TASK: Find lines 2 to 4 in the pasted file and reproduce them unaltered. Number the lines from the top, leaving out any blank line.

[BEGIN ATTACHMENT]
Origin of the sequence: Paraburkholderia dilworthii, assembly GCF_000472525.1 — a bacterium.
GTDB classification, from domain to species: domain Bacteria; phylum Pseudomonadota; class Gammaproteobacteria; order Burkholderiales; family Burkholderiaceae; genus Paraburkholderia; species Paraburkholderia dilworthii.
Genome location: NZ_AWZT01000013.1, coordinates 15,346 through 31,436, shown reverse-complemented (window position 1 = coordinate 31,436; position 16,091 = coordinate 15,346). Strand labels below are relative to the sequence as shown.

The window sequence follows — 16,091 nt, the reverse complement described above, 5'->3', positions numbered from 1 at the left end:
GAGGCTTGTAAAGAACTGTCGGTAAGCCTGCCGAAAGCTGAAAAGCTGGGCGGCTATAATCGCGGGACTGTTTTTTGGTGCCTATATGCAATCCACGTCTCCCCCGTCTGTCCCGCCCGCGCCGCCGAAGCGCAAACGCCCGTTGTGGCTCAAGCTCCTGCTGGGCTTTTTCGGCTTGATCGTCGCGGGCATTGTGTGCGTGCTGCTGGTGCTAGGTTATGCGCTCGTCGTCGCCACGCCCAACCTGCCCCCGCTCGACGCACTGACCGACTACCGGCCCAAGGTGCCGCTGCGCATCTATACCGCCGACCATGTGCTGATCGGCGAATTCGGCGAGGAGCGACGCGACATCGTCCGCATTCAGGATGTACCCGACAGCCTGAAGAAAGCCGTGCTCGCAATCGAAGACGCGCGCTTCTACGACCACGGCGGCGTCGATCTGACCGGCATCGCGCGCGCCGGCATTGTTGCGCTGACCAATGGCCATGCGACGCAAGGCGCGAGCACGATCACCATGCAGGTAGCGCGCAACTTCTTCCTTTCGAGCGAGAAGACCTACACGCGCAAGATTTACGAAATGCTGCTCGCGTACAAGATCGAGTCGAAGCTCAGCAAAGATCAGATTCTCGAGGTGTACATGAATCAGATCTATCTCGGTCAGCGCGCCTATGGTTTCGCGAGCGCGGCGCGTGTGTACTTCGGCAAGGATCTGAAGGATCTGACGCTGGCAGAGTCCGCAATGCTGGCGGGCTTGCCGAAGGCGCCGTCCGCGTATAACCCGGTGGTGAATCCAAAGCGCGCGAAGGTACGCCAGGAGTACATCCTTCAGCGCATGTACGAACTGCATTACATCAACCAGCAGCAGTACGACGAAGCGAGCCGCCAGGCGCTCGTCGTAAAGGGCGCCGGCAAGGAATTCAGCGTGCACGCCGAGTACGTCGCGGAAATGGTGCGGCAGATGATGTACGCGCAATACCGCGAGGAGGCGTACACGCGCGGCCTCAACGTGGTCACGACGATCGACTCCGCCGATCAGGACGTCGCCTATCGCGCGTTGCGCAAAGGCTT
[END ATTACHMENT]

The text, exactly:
GTDB classification, from domain to species: domain Bacteria; phylum Pseudomonadota; class Gammaproteobacteria; order Burkholderiales; family Burkholderiaceae; genus Paraburkholderia; species Paraburkholderia dilworthii.
Genome location: NZ_AWZT01000013.1, coordinates 15,346 through 31,436, shown reverse-complemented (window position 1 = coordinate 31,436; position 16,091 = coordinate 15,346). Strand labels below are relative to the sequence as shown.

The window sequence follows — 16,091 nt, the reverse complement described above, 5'->3', positions numbered from 1 at the left end: